Washington: US President Barack Obama said that the US economy is looking up and underlined America's leadership role around the world, in his year-end conference here Friday.
"As a country, we have every right to be proud of what we've accomplished -- more jobs, more people insured, a growing economy, shrinking deficits, bustling industry, booming energy -- pick any metric that you want; America's resurgence is real. We are better off," Obama said, according to a CNN report.
The US president called 2014 the "strongest year for job growth since the 1990s" and pointed towards rising middle class wages, increased energy production and lower gas prices.
Obama said that a 57-month streak of job growth produced 11 million new positions.
He pointed out that gas prices were 70 cents lower this year than they were during last Christmas, and that the administration's bailout of the automotive industry was "effectively over".
"Yes, there were crises that we (have) had to tackle around the world -- many that were unanticipated," Obama said.
"We have more work to do to make sure our economy, our justice system and our government work not just for the few, but the many. (However) there is no doubt (that) we can enter the new year with renewed confidence that America is making significant strides where it counts," the US president said.
He also noted that tax reform was "one area where we can get things done".
Obama reiterated that the US was leading the coalition in the fight against the Islamic State (IS) and against "Russian aggression in Ukraine".
He also referred to the global fight against Ebola, and the role of the US in leading that fight and ensuring that an outbreak of the disease in US was prevented.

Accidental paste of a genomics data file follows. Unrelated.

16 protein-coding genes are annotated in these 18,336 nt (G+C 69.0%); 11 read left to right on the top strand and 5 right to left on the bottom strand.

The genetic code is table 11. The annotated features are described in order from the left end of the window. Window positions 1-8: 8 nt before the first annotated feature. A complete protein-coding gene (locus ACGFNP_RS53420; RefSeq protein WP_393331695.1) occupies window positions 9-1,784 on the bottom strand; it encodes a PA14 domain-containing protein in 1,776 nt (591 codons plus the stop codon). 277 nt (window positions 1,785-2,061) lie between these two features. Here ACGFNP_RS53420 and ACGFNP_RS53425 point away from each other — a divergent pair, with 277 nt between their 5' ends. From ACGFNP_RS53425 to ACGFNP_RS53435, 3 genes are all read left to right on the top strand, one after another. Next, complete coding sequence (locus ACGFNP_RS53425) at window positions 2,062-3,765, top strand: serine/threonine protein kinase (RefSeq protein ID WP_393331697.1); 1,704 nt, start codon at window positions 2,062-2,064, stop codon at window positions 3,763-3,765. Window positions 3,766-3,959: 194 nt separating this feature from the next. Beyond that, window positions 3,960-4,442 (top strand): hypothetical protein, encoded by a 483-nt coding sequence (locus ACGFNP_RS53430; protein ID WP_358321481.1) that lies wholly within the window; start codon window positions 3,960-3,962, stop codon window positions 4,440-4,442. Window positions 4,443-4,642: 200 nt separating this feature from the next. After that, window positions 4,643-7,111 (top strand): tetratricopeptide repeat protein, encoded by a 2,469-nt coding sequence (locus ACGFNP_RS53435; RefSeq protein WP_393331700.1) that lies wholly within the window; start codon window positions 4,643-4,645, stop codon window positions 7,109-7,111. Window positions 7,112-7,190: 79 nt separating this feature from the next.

On America's relations with Cuba, President Obama said that he wants to see the US embargo against Cuba abolished, but that he doesn't expect that to happen right away as "Congress digests" his move to thaw the two countries' economic freeze.
He shared the concerns of dissidents and human rights groups about Cuba's "hermetically sealed society," but said his move to ease economic restrictions will lead to a long-term change there -- even if it happens in "fits and starts."
On Wednesday, Obama and Cuban President Raul Castro announced a historic agreement to normalise bilateral relations after 53 years of hostility.
On the Sony hacking case, Obama said that Sony "made a mistake" in halting the release of its film "The Interview" after hackers, that the FBI has linked to North Korea, stole the company's documents and threatened theatres that showed the film.
"We cannot have a society where some dictator someplace can start imposing censorship here in the US," Obama said.
On the conditions of African-Americans in the US, Obama said that they were better off now, but conceded that their income gap with the whites still persists and vowed to work to address that.
The US president also said that the Keystone XL pipeline -- which Republican congressional leaders have said they intend to approve legislation to authorise early next year -- is "not even going to be a nominal benefit to US consumers," though he didn't threaten to veto a bill that would take approval of the Canada-to-Texas pipeline out of the state department's hands.